At times, business leaders within this region are asked a simple question by outsiders: What's up with retail and Columbus?

At times, business leaders within this region are asked a simple question by outsiders: What's up with retail and Columbus?

"I'm often asked, 'Why are you in Columbus?'" says Brian Shafley, CEO of Chute Gerdeman, a store design and branding agency with about 70 employees in the Brewery District. "We work globally, but if they are not part of our retail ecosystem here, they don't realize the power of it."

Numerous reasons exist that make this area so ripe for for retail. Many brands not only began here, they moved here from other parts of the country, and Shafley says he tells plenty of clients it's because the Region is the center of excellence for retail.

"It has always been a test market for many brands because it is very representative of the nation as a whole," he says. "It has the same kind of diversity, and it's a small enough market to test things using advertisements and other media."

And logistically speaking, the Columbus Region is in the perfect location to serve the Midwest and East Coast, he says.

"Also, in terms of fashion design, Columbus ranks just behind New York City," Shafley says. "It all brings a critical mass to this area and people come here for retail jobs or to start retail concepts. Then they end up staying because it is a lot more livable than the East Coast."

Denny Gerdeman started the company in 1989 after partnering with Les Wexner to open some of the first Limited Brands stores. Now, Chute Gerdeman gets involved with retailers early on when they are looking for something new, Shafley says.

"We are organically plugged into the retail ecosystem," he says. "We do a lot beyond design, including brand strategy, consumer research and the digital that is on everyone's minds."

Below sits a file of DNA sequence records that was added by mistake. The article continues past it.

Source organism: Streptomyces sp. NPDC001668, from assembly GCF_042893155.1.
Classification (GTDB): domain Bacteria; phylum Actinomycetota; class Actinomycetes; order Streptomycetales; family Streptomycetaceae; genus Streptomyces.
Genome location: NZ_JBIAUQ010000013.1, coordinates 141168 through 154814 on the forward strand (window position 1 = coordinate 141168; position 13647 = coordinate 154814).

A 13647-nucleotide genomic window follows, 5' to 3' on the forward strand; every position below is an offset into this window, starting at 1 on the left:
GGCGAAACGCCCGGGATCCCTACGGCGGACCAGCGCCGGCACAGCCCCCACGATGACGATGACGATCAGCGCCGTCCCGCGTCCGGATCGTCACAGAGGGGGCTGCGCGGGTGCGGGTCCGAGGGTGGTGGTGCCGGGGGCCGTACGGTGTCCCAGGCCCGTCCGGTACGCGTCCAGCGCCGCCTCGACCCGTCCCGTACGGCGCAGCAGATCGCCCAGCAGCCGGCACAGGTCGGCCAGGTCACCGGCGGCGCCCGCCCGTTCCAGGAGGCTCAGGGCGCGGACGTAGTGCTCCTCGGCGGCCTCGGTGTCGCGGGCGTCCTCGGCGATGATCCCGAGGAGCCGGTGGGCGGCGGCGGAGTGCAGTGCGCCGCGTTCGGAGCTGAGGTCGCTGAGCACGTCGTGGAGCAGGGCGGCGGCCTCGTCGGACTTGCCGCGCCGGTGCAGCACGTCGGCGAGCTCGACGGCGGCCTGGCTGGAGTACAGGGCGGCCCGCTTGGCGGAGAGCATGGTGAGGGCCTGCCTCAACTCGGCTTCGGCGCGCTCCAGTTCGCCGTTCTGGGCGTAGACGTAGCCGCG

As the regional ecosystem ?continues to evolve, Chute Gerdeman employees spend much time brainstorming internally, looking for emerging opportunities. Seeking patterns, trends and associations as they relate to human behavior-Big Data-is one area with major potential, Shafley says.

"We do a lot of experience mapping," he says. "What is new is to use technology to track customers better, looking at their emotional journeys. It is not necessarily about what they think, but about how they respond to their shopping experiences."

For sure, retailers are going to have to adapt to the shopping habits of millennials, who often seek products that are more local, personalized and authentic, Shafley says.

"There will be a rise of smaller, more regional and independent stores, and I think Columbus is a rich environment for that," he says. "We're known as a youthful, forward-thinking smart city that is becoming more widely known as a tech center and lifestyle driven; that all seeps into the retail ecosystem."

That doesn't mean all is perfection. Too many companies "stay in their own lanes, so to speak," he says.

"I wish there was more connectivity with this ecosystem," Shafley says. "A lot of people don't know it exists. You hear about certain companies, but there haven't been too many events or efforts to unify this ecosystem and to get these companies to work together and talk more."

Creating some kind of active nucleus would go a long way to making those connections a reality, and that, in the long run, would benefit all, Shafley says.